Mikveh Israel Cemetery serves as the oldest record of a permanent Jewish community in Philadelphia. It was established by merchant Nathan Levy following the death of his son in 1740.

An observant Jew, Levy sought a parcel of land on which to bury his son in accordance with Jewish law. Thomas Penn, son of William Penn and royal proprietor of Pennsylvania, allowed Levy to purchase a small private space surrounded by a "fence of boards . . . [in] an area characterized by woortleberry bushes and cows grazing in open fields." The cemetery, on the north side of Spruce between Eighth and Ninth Streets, evolved into a communal burial ground for colonial Philadelphia Jews.

Jewish traders periodically visited the Delaware Valley before William Penn's landing in 1682. Originally, some people from Dutch-held New Amsterdam colony (now New York) were drawn to the lucrative fur trade, along what was then known as the South River (now the Delaware River). Migration between that area and Philadelphia swelled after the establishment of Penn's colony and its promise of religious tolerance. Nathan Levy was a member of this group, eventually forming the first important Jewish company in Philadelphia: the Levy & Franks import/export merchants.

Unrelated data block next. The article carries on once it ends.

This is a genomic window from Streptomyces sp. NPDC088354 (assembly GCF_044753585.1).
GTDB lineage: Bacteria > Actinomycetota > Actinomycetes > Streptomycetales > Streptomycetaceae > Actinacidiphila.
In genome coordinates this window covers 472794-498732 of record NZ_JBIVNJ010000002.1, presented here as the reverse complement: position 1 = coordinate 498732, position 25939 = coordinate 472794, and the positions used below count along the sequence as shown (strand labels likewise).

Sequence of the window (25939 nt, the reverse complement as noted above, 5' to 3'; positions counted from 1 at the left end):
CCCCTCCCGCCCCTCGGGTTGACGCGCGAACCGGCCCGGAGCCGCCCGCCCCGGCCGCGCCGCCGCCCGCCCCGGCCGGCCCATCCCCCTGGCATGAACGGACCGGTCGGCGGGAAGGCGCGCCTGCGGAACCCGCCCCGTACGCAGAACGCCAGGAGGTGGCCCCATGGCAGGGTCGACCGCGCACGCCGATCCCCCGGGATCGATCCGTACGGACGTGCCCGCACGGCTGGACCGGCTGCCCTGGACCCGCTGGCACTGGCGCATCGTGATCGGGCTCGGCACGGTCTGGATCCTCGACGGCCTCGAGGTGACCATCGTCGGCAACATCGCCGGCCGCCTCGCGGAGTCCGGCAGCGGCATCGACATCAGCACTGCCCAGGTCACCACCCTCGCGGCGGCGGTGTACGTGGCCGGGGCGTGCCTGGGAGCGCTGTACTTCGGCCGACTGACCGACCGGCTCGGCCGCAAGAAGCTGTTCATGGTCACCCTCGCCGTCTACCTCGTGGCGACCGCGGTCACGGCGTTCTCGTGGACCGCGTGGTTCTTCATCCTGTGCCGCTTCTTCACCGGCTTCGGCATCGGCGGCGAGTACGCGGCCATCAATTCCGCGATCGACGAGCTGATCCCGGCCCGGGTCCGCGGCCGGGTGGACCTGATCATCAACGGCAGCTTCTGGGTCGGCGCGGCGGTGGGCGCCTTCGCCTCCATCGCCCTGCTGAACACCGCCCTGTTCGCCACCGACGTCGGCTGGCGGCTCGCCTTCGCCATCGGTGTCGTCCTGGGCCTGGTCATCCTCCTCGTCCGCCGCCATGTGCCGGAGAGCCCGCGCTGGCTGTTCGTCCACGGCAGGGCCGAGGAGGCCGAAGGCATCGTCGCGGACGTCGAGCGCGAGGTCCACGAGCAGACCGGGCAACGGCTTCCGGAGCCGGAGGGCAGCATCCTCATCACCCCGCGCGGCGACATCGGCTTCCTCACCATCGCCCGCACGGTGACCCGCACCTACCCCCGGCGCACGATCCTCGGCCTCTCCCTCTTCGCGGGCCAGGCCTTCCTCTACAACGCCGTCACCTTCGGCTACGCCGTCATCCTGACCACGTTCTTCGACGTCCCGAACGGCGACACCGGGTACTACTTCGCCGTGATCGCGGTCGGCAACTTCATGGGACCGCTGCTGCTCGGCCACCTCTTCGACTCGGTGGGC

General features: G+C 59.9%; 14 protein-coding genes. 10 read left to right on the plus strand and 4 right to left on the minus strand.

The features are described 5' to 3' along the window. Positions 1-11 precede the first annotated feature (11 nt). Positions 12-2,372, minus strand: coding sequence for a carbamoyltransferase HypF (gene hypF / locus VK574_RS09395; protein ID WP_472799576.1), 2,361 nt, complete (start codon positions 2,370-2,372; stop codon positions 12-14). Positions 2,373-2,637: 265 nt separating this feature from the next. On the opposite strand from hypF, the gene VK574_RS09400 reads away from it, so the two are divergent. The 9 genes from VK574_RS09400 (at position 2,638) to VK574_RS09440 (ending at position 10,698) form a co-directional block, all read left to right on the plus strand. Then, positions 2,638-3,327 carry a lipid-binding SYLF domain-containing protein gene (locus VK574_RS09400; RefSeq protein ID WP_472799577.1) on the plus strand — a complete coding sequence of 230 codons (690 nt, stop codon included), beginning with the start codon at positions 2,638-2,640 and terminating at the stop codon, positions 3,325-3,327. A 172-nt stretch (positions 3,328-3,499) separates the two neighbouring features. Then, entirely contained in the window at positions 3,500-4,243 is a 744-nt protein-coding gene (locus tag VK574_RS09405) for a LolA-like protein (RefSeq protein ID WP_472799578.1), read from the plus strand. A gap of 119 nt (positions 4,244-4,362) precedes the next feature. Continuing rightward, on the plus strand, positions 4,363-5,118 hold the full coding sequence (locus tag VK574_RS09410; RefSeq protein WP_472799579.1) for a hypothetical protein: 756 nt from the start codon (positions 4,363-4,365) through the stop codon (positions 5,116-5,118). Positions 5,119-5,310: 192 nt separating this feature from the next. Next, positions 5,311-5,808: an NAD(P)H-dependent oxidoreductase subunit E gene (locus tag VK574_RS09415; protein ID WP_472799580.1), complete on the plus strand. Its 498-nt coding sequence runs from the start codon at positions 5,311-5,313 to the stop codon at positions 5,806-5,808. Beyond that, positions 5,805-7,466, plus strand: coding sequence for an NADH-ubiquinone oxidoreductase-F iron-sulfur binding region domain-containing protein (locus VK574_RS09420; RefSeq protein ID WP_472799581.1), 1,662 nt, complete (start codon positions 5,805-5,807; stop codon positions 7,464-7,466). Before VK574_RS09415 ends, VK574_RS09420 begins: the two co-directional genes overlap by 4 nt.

Ownership of the cemetery was transferred to the Mikveh Israel Congregation in 1828. Known as the "Synagogue of the American Revolution," the congregation is the oldest continuous synagogue in the United States

Eminent citizens interred at the cemetery include the great American patriot Haym Salomon, a member of the Sons of Liberty and a spy during the Revolution; Aaron Levy, influential pioneer and founder of Aaronsburg; and members of the Gratz and Phillips families. The cemetery also serves as the resting place of Jewish veterans of the American Revolution and the War of 1812.

Designated a National Historic Shrine in 1956, the cemetery is accessible from the intersection of Ninth and Locust Streets.